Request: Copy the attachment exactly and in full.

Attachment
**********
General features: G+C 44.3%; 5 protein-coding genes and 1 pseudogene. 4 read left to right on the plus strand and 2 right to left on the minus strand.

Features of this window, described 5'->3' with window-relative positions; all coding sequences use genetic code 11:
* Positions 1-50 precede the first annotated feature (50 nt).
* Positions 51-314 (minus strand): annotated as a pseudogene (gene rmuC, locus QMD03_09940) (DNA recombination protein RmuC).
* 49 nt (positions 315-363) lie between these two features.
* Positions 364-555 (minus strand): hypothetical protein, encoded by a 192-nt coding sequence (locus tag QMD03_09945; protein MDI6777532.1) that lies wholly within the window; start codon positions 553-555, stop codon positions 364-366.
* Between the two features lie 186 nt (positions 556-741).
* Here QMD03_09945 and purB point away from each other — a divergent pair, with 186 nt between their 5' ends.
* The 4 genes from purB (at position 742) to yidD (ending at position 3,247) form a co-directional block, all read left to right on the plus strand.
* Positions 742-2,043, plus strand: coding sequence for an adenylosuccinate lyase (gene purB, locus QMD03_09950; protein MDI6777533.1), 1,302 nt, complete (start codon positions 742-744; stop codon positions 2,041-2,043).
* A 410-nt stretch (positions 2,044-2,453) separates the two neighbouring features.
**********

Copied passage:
General features: G+C 44.3%; 5 protein-coding genes and 1 pseudogene. 4 read left to right on the plus strand and 2 right to left on the minus strand.

Features of this window, described 5'->3' with window-relative positions; all coding sequences use genetic code 11:
* Positions 1-50 precede the first annotated feature (50 nt).
* Positions 51-314 (minus strand): annotated as a pseudogene (gene rmuC, locus QMD03_09940) (DNA recombination protein RmuC).
* 49 nt (positions 315-363) lie between these two features.
* Positions 364-555 (minus strand): hypothetical protein, encoded by a 192-nt coding sequence (locus tag QMD03_09945; protein MDI6777532.1) that lies wholly within the window; start codon positions 553-555, stop codon positions 364-366.
* Between the two features lie 186 nt (positions 556-741).
* Here QMD03_09945 and purB point away from each other — a divergent pair, with 186 nt between their 5' ends.
* The 4 genes from purB (at position 742) to yidD (ending at position 3,247) form a co-directional block, all read left to right on the plus strand.
* Positions 742-2,043, plus strand: coding sequence for an adenylosuccinate lyase (gene purB, locus QMD03_09950; protein MDI6777533.1), 1,302 nt, complete (start codon positions 742-744; stop codon positions 2,041-2,043).
* A 410-nt stretch (positions 2,044-2,453) separates the two neighbouring features.